Tuesday, August 24, 2010

What's wrong with this picture? Just about everything.

The following excerpt is just the beginning of Alfie Kohn's book The Schools Our Children Deserve:

Abigail is given plenty of worksheets to complete in class as well as a substantial amount of homework. She studies to get good grades, and her school is proud of its high standardized test scores. Outstanding students are publicly recognized by the use of honor rolls, awards assemblies, and bumper stickers. Abigail's teacher, a charismatic lecturer, is clearly in control of the class: students raise their hands and wait patiently to be recognized. The teacher prepares detailed lesson plans well ahead of time, uses the latest textbooks, and gives regular quizzes to make sure kids stay on track.
What's wrong with this picture? Just about everything.
And he's not kidding!

If you really want to rethink school... if you can remember it not being all that peachy... if you want school to be better for your kids than it was for you, then you owe it to yourself and your children to stop simply reconciling yourself to the way school is now and has almost always been. Grades, tests, homework, worksheets, detention, rows of desks and lectures are not like the weather! They are not these things we have to simply resign ourselves to. These things are ideas and techniques that can and must be challenged.

If you are as revved up as me about all this, then you might want to familiarize yourself with some of the following progressive educators:


  1. I am curious to know what's your take on Alfred Adler "The Education of Children".

  2. My daughter, like 'Abigail' that Kohn describes in the excerpt, does very well in school. But that does not mean that she is getting inspired, learning how to solve problems with multiple solutions, or learning how to learn like she will need to once the worksheets and vocabulary lists are behind her.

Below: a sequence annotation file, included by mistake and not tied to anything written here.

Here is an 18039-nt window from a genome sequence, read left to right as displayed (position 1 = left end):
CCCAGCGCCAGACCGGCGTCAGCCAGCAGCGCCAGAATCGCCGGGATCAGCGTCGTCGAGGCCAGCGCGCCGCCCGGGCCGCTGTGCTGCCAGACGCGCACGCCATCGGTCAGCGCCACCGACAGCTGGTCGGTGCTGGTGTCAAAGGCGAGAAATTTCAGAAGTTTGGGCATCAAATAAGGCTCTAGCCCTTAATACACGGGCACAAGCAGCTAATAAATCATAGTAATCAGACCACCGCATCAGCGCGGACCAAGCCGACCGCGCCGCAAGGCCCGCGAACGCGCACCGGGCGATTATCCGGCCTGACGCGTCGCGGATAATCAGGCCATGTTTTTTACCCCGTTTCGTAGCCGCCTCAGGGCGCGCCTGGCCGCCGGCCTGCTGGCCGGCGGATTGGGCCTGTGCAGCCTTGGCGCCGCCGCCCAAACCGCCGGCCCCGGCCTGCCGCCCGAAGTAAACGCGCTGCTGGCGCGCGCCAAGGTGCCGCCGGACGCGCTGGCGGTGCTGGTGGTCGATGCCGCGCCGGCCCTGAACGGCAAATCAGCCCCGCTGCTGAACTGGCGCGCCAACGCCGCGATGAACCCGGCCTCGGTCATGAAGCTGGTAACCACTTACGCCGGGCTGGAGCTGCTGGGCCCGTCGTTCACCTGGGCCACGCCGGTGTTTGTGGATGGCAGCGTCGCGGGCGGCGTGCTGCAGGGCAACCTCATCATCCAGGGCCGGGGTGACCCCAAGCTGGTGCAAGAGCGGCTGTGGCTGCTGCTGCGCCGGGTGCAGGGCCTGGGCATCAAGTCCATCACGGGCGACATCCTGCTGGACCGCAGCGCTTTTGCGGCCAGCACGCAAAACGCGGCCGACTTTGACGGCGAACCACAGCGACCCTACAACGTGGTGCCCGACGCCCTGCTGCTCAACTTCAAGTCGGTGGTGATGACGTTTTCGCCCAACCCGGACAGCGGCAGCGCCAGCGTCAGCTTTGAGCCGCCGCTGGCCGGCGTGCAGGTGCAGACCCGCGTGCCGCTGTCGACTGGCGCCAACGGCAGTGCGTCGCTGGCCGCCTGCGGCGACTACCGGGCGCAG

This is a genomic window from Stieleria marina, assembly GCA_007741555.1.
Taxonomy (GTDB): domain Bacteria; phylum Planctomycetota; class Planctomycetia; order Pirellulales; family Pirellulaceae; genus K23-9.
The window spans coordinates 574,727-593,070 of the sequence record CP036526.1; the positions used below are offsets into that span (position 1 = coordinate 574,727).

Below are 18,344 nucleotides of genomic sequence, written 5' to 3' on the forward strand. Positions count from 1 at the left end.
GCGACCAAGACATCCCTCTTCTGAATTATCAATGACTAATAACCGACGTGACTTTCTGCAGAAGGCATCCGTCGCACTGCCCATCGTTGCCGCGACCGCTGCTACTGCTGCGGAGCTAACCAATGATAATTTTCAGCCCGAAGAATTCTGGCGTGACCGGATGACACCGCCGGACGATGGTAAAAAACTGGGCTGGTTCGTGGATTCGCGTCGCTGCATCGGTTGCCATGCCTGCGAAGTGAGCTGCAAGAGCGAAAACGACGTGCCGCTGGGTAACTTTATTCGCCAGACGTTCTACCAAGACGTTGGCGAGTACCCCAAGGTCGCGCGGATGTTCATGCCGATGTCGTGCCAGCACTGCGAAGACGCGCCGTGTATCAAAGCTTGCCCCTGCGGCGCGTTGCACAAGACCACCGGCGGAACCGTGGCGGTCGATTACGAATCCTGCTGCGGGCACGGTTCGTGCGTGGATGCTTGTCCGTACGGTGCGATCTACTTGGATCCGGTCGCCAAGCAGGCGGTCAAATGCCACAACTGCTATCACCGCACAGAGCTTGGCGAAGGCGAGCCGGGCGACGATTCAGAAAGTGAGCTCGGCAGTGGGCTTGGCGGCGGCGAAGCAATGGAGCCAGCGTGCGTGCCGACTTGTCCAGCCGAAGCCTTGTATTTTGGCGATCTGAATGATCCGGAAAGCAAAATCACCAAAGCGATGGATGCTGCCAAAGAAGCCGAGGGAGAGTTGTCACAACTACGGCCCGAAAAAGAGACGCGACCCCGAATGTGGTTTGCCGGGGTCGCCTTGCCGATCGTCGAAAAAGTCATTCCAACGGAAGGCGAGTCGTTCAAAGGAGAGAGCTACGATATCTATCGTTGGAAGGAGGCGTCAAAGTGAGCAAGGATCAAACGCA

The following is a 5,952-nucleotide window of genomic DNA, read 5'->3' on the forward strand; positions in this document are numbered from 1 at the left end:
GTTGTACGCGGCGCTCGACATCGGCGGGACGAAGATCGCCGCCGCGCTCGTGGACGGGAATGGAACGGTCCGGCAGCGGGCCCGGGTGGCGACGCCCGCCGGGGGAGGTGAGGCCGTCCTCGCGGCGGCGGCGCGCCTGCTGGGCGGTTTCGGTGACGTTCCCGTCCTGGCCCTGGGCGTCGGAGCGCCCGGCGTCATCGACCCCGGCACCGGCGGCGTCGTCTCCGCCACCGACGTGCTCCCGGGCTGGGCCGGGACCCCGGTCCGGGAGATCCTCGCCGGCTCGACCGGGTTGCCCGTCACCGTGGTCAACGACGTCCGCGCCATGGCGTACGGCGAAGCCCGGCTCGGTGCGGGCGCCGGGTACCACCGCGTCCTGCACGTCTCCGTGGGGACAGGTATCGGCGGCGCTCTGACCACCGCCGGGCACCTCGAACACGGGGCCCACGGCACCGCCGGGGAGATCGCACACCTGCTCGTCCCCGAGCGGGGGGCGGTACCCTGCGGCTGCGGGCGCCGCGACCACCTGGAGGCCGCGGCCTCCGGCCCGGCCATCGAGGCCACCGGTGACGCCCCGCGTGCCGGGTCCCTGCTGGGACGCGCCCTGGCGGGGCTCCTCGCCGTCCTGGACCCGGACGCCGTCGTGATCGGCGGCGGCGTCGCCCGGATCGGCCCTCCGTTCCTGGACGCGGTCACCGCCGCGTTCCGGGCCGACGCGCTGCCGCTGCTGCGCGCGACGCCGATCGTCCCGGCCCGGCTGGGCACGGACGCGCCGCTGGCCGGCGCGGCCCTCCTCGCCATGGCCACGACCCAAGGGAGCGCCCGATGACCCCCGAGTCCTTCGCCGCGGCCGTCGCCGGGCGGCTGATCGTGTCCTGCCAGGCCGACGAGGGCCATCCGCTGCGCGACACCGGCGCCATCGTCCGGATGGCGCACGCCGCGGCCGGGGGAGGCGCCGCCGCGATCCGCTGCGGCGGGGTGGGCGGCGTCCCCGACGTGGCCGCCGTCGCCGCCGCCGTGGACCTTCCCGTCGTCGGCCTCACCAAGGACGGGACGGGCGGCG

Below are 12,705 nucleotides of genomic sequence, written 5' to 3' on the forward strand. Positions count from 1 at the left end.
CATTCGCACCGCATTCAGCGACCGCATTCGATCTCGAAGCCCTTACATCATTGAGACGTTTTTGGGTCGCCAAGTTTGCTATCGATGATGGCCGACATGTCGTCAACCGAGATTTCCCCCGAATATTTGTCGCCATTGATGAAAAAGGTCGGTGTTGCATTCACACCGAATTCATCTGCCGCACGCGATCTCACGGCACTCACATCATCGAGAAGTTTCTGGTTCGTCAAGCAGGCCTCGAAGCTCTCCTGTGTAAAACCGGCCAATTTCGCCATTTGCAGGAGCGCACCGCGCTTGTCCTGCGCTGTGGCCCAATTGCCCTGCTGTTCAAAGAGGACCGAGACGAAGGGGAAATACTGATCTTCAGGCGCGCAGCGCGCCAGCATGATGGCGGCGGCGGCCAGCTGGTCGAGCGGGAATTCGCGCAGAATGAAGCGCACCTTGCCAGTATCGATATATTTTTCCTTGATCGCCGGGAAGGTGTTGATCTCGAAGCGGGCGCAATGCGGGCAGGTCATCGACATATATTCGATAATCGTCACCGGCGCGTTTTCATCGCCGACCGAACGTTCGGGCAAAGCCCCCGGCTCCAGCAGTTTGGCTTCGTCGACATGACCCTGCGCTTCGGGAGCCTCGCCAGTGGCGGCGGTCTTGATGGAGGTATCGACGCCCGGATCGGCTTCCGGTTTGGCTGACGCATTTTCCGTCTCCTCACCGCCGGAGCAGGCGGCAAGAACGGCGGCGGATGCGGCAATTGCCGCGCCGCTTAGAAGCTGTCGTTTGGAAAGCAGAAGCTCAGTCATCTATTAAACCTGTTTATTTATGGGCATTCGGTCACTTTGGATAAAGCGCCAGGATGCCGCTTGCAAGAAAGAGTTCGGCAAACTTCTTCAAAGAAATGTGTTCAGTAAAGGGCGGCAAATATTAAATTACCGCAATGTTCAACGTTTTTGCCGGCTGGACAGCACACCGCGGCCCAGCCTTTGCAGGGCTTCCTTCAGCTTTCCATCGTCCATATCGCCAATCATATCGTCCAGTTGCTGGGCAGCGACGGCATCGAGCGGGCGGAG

In addition, there are many children that do not succeed in such a classroom. It may take them twice as long to complete the nightly homework, which increases their frustration with school and negatively affects their feelings about learning as something enjoyable and exciting.

    Abigail's grades and test scores provide little evidence of how what she is doing or learning in that classroom will help her down the road. I want more for my daughter, more for students like Abigail, and especially more for the students who do not succeed in that type of classroom.

    Educators and parents, even those with students who succeed in traditional classrooms, must challenge schools to offer more to all students. They need to see that their children are being short-changed, that they are missing opportunities to be truly engaged in and excited by learning.

  3. @saya, I am not familiar with that book or author. I shall look into it. Thanks for the suggestion.


  4. @Pete, thank you for your comment. I hear and feel the message you bring. My daughter is 3 and I already think about her future schooling.


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